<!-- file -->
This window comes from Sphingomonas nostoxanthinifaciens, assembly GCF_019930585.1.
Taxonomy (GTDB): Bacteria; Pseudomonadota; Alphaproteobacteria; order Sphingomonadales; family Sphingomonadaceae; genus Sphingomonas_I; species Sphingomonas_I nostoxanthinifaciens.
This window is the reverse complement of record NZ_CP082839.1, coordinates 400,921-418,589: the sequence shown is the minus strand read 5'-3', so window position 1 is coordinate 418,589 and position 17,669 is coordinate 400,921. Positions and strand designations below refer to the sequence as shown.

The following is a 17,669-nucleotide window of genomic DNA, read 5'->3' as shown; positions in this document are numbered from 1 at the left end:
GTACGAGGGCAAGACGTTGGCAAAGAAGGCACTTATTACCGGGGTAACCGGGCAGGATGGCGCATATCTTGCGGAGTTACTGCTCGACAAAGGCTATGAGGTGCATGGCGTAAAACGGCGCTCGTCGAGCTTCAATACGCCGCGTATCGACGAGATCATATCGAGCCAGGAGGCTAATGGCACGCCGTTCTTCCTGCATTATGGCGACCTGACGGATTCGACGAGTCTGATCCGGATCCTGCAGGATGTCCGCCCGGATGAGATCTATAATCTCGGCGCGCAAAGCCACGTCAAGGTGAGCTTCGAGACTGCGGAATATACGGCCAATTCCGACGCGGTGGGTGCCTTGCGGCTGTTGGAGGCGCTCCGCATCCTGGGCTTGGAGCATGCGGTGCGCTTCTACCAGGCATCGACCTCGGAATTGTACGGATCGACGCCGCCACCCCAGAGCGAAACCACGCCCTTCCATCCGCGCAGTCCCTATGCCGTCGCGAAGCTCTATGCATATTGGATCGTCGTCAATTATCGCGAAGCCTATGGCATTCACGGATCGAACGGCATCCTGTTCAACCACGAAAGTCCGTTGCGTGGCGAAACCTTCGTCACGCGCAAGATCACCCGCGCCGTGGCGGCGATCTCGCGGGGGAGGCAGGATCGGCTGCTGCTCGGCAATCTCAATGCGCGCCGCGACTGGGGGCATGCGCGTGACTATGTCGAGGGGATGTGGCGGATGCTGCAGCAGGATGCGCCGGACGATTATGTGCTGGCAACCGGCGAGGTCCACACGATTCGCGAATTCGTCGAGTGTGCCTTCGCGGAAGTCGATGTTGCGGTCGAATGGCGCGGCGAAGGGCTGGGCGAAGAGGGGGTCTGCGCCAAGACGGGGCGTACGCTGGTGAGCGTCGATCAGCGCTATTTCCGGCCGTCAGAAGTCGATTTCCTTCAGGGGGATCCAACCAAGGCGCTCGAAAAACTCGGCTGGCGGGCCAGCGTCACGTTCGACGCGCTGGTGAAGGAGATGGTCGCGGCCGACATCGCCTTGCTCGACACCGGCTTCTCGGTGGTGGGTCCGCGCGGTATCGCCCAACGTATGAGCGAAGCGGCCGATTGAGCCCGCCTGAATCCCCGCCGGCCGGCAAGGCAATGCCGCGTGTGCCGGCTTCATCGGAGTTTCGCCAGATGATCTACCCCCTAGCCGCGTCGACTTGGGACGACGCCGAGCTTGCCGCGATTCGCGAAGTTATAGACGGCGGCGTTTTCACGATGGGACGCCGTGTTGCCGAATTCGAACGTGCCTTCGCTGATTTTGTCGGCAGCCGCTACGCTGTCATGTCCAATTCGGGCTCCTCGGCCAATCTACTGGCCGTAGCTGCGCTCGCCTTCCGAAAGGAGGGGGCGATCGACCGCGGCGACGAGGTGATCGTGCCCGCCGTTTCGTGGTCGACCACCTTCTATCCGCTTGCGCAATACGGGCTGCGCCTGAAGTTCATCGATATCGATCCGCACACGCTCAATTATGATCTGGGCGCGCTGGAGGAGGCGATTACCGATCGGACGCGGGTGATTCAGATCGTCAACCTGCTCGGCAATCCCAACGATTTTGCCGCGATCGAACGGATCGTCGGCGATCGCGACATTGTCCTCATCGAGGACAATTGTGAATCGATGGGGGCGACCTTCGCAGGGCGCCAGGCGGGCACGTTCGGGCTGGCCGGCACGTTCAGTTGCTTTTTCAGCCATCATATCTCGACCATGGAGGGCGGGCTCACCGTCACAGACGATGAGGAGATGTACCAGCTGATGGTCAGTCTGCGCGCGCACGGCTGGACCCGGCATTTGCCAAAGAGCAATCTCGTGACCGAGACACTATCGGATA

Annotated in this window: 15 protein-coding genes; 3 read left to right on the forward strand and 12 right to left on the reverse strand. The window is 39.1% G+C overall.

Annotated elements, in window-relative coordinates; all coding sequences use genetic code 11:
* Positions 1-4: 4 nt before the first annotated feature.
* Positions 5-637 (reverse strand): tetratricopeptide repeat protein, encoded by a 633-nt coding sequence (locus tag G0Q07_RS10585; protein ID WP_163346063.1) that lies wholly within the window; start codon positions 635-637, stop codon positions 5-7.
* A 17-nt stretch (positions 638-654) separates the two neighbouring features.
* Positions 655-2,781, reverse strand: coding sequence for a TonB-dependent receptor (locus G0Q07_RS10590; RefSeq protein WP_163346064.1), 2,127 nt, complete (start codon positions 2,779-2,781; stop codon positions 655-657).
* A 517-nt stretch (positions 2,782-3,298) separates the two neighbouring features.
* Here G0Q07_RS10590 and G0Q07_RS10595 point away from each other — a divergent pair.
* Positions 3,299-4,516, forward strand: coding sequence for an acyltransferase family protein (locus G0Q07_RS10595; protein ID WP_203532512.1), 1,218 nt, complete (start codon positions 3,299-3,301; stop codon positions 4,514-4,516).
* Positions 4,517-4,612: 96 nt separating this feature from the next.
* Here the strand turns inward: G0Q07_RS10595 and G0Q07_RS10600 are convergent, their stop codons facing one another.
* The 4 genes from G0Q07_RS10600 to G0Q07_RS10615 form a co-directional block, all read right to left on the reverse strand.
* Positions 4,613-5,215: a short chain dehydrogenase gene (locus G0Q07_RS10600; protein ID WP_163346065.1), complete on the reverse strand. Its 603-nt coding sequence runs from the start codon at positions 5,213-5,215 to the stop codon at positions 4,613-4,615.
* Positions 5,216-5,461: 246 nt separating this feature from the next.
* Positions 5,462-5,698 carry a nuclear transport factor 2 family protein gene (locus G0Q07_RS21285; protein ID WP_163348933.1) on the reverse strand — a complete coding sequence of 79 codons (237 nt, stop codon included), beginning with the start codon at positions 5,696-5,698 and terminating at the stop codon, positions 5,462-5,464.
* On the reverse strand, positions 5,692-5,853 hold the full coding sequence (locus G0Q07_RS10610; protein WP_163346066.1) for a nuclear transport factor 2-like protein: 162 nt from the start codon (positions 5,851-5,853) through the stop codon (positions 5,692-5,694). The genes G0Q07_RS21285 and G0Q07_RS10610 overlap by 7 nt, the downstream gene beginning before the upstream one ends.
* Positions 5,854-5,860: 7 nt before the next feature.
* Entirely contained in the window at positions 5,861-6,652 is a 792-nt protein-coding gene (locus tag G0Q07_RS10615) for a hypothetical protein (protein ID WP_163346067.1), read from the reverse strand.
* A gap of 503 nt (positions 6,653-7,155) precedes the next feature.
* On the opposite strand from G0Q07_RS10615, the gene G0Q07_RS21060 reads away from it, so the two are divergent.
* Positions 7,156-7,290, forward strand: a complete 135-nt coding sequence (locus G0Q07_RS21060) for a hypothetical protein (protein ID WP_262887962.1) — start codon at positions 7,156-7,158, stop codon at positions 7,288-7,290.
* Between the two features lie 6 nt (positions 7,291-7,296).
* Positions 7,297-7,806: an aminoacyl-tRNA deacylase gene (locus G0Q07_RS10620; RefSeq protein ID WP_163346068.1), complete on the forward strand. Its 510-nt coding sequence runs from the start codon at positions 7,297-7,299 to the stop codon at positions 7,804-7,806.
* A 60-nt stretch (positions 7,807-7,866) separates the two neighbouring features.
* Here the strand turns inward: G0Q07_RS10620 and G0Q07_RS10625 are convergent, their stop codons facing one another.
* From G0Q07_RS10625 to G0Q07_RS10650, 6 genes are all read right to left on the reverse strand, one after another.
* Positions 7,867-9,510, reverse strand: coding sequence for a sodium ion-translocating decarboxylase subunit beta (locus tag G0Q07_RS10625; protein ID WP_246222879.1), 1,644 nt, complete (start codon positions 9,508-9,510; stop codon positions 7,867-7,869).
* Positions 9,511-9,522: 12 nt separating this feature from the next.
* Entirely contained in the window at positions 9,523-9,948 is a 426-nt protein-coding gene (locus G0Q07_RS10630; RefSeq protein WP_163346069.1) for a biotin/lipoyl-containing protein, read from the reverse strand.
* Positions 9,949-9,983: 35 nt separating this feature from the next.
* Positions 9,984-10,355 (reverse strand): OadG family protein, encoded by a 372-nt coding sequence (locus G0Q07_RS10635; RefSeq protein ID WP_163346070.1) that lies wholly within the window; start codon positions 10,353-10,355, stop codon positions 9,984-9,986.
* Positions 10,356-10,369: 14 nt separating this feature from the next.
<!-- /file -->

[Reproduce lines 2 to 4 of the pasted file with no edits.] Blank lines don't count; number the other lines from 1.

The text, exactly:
Taxonomy (GTDB): Bacteria; Pseudomonadota; Alphaproteobacteria; order Sphingomonadales; family Sphingomonadaceae; genus Sphingomonas_I; species Sphingomonas_I nostoxanthinifaciens.
This window is the reverse complement of record NZ_CP082839.1, coordinates 400,921-418,589: the sequence shown is the minus strand read 5'-3', so window position 1 is coordinate 418,589 and position 17,669 is coordinate 400,921. Positions and strand designations below refer to the sequence as shown.

The following is a 17,669-nucleotide window of genomic DNA, read 5'->3' as shown; positions in this document are numbered from 1 at the left end: